As with other degree programs at GGC, the chemistry program was designed with community collaboration. SST consulted with local chemical companies that indicated a need for graduates with good communications skills and a strong background in statistics and laboratory methodologies.
Mundie, dean of SST, says: "Student engagement will be a hallmark
of this program, where class sizes are limited to 24 students. In addition,
it will include high-impact practices such as undergraduate research where
students are involved in course-embedded research throughout their four-year
The availability of undergraduate research experience to students of all levels is unusual in higher education. This enables highly-motivated students to enhance their educational experience by developing additional skills, collaborating with faculty, and pursuing opportunities to submit research projects for conference presentations and publication in professional journals. Multi-year availability also enables students to spend more time on research projects that meet their interests, or require extended work.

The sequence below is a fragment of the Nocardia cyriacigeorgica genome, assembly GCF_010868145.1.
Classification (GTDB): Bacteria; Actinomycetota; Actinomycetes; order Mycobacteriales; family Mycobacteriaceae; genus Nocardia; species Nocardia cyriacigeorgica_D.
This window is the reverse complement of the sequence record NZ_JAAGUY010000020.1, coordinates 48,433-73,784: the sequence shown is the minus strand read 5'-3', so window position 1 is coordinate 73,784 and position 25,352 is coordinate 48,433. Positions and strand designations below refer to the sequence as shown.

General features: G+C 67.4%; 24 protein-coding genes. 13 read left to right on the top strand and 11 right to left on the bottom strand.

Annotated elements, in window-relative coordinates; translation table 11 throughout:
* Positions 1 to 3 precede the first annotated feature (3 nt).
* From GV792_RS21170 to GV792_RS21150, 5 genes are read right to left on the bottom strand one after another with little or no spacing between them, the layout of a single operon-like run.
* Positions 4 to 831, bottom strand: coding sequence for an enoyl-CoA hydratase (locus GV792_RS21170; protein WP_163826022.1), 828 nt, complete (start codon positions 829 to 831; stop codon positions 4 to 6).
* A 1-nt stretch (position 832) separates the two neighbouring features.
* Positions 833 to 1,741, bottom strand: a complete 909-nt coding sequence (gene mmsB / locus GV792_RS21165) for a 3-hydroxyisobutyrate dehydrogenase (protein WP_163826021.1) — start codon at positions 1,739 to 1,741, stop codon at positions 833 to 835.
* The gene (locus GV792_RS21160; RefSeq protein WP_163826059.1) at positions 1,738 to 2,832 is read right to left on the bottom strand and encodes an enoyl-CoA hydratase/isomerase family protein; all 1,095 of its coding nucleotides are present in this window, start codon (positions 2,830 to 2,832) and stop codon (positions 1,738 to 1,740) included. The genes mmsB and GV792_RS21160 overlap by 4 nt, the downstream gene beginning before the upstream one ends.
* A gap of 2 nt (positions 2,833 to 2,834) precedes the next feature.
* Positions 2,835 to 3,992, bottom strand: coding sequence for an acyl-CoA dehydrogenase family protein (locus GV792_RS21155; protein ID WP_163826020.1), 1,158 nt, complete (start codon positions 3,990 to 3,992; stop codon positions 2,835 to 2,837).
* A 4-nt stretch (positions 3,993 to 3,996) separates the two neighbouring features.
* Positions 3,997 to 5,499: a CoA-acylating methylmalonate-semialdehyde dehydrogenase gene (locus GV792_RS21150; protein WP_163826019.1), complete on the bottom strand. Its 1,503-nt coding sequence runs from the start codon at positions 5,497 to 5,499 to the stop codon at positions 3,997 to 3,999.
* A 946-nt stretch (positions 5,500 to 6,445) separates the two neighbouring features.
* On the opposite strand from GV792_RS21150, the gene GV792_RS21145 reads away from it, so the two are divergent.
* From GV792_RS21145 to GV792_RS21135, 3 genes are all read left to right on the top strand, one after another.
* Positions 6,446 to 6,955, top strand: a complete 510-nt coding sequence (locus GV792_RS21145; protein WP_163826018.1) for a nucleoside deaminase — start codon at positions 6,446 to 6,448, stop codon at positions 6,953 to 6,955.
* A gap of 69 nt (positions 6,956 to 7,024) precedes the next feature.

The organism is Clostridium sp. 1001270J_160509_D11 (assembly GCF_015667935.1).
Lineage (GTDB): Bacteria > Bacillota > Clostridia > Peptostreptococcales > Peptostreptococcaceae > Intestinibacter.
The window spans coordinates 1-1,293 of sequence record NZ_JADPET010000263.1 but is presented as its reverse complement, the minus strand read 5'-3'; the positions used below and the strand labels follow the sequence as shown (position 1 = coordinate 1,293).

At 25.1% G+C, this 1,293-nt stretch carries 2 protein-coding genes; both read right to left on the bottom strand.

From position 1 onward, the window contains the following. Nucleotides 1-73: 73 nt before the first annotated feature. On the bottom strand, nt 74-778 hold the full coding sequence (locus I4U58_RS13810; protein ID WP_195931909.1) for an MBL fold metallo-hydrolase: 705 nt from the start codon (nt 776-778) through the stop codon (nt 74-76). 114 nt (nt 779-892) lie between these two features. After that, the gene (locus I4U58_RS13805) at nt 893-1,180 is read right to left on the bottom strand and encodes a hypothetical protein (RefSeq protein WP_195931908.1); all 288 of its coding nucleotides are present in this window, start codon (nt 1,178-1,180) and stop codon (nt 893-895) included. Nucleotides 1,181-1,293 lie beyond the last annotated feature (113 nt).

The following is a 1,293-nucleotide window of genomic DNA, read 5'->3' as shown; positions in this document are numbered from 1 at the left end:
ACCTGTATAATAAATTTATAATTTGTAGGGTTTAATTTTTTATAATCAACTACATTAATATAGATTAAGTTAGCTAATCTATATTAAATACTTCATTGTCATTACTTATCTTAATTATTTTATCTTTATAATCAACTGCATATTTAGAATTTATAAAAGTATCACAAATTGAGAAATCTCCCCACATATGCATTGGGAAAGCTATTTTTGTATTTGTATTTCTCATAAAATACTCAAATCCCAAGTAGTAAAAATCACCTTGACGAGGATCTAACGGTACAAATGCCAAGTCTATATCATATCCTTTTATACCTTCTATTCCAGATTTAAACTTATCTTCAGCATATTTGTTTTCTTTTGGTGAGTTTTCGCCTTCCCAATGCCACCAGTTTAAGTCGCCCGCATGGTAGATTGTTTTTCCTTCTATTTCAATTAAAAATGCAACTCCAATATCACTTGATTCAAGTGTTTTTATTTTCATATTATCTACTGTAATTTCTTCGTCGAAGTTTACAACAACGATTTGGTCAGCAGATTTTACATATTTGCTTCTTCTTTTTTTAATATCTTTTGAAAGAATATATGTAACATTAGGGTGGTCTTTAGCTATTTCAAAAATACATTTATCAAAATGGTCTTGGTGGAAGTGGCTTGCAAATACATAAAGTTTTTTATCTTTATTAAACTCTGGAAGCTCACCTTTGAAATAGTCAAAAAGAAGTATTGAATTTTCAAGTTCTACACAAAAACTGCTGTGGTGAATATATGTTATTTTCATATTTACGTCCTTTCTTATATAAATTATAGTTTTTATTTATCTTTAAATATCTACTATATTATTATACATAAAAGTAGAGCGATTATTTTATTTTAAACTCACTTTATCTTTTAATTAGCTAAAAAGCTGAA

"While GGC is not a research university, research is still integral to higher education within the STEM disciplines, and can offer students an advantage when pursuing employment, or introduce them to more career options," Mundie says. "Undergraduate research experience also can help students determine their interest in pursuing advanced degrees."
Poll workers all smiles at Hopewell at 8 a.m. election day
Poll workers at Pinckneyville W, precinct 114 at Hopewell Baptist Church, were smiling more at 8 a.m. than they were at quitting time at the time of the recent primary. From left are April Jernigan, provisional assistant manager; Carol Ann De Bord, poll manager; Steven Miller, Nila Dunehew, and Imogene Griffin, clerks; Tammy Mabrey, assistant manager; Johnny Danley, clerk; David Simmons, area manager and Grey Williams, clerk.